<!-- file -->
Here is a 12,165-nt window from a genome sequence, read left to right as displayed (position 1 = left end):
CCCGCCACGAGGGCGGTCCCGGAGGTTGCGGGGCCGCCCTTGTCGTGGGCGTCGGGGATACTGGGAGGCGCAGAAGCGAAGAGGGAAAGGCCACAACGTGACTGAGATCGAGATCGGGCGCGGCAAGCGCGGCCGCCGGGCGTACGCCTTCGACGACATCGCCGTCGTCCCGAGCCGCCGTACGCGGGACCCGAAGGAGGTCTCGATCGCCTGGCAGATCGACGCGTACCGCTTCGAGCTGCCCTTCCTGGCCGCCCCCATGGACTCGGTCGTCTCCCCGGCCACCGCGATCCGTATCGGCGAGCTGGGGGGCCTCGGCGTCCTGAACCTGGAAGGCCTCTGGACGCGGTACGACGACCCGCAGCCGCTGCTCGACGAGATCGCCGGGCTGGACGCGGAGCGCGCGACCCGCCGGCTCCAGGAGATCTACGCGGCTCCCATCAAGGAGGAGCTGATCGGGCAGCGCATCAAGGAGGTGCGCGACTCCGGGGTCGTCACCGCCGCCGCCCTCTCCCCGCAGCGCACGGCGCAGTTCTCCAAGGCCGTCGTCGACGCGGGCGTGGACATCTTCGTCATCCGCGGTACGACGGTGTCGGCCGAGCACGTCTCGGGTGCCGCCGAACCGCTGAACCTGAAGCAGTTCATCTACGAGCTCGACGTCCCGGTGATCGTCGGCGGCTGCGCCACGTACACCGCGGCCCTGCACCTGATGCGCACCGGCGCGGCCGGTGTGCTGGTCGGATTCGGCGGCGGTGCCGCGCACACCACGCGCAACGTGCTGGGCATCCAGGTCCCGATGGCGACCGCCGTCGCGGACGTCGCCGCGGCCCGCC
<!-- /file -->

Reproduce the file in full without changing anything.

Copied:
Here is a 12,165-nt window from a genome sequence, read left to right as displayed (position 1 = left end):
CCCGCCACGAGGGCGGTCCCGGAGGTTGCGGGGCCGCCCTTGTCGTGGGCGTCGGGGATACTGGGAGGCGCAGAAGCGAAGAGGGAAAGGCCACAACGTGACTGAGATCGAGATCGGGCGCGGCAAGCGCGGCCGCCGGGCGTACGCCTTCGACGACATCGCCGTCGTCCCGAGCCGCCGTACGCGGGACCCGAAGGAGGTCTCGATCGCCTGGCAGATCGACGCGTACCGCTTCGAGCTGCCCTTCCTGGCCGCCCCCATGGACTCGGTCGTCTCCCCGGCCACCGCGATCCGTATCGGCGAGCTGGGGGGCCTCGGCGTCCTGAACCTGGAAGGCCTCTGGACGCGGTACGACGACCCGCAGCCGCTGCTCGACGAGATCGCCGGGCTGGACGCGGAGCGCGCGACCCGCCGGCTCCAGGAGATCTACGCGGCTCCCATCAAGGAGGAGCTGATCGGGCAGCGCATCAAGGAGGTGCGCGACTCCGGGGTCGTCACCGCCGCCGCCCTCTCCCCGCAGCGCACGGCGCAGTTCTCCAAGGCCGTCGTCGACGCGGGCGTGGACATCTTCGTCATCCGCGGTACGACGGTGTCGGCCGAGCACGTCTCGGGTGCCGCCGAACCGCTGAACCTGAAGCAGTTCATCTACGAGCTCGACGTCCCGGTGATCGTCGGCGGCTGCGCCACGTACACCGCGGCCCTGCACCTGATGCGCACCGGCGCGGCCGGTGTGCTGGTCGGATTCGGCGGCGGTGCCGCGCACACCACGCGCAACGTGCTGGGCATCCAGGTCCCGATGGCGACCGCCGTCGCGGACGTCGCCGCGGCCCGCC